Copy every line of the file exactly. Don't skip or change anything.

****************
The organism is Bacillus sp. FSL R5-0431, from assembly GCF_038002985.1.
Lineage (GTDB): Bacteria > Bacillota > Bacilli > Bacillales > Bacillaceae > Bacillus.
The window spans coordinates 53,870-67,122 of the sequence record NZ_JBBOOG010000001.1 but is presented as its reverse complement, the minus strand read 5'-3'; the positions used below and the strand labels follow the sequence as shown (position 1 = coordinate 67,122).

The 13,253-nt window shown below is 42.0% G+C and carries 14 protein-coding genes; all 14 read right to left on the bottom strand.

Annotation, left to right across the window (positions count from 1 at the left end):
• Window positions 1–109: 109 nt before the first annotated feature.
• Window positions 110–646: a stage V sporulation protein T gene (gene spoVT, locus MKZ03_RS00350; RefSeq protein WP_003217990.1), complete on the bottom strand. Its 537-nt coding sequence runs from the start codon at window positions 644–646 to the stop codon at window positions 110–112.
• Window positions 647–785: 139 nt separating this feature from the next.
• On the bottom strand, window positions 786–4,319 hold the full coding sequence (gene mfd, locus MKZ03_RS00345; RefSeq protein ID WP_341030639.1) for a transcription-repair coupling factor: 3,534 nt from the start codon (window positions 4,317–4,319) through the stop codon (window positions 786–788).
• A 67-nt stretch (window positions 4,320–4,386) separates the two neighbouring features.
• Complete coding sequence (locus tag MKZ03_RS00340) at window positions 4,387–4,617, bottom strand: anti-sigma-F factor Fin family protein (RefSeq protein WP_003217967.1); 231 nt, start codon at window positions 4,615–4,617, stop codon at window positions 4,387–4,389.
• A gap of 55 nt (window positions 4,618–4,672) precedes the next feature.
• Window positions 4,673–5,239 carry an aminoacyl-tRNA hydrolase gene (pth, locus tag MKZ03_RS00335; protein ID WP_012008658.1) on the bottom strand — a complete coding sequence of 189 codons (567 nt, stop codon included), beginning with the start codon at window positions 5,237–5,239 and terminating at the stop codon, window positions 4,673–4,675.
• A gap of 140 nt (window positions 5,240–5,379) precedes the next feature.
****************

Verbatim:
The organism is Bacillus sp. FSL R5-0431, from assembly GCF_038002985.1.
Lineage (GTDB): Bacteria > Bacillota > Bacilli > Bacillales > Bacillaceae > Bacillus.
The window spans coordinates 53,870-67,122 of the sequence record NZ_JBBOOG010000001.1 but is presented as its reverse complement, the minus strand read 5'-3'; the positions used below and the strand labels follow the sequence as shown (position 1 = coordinate 67,122).

The 13,253-nt window shown below is 42.0% G+C and carries 14 protein-coding genes; all 14 read right to left on the bottom strand.

Annotation, left to right across the window (positions count from 1 at the left end):
• Window positions 1–109: 109 nt before the first annotated feature.
• Window positions 110–646: a stage V sporulation protein T gene (gene spoVT, locus MKZ03_RS00350; RefSeq protein WP_003217990.1), complete on the bottom strand. Its 537-nt coding sequence runs from the start codon at window positions 644–646 to the stop codon at window positions 110–112.
• Window positions 647–785: 139 nt separating this feature from the next.
• On the bottom strand, window positions 786–4,319 hold the full coding sequence (gene mfd, locus MKZ03_RS00345; RefSeq protein ID WP_341030639.1) for a transcription-repair coupling factor: 3,534 nt from the start codon (window positions 4,317–4,319) through the stop codon (window positions 786–788).
• A 67-nt stretch (window positions 4,320–4,386) separates the two neighbouring features.
• Complete coding sequence (locus tag MKZ03_RS00340) at window positions 4,387–4,617, bottom strand: anti-sigma-F factor Fin family protein (RefSeq protein WP_003217967.1); 231 nt, start codon at window positions 4,615–4,617, stop codon at window positions 4,387–4,389.
• A gap of 55 nt (window positions 4,618–4,672) precedes the next feature.
• Window positions 4,673–5,239 carry an aminoacyl-tRNA hydrolase gene (pth, locus tag MKZ03_RS00335; protein ID WP_012008658.1) on the bottom strand — a complete coding sequence of 189 codons (567 nt, stop codon included), beginning with the start codon at window positions 5,237–5,239 and terminating at the stop codon, window positions 4,673–4,675.
• A gap of 140 nt (window positions 5,240–5,379) precedes the next feature.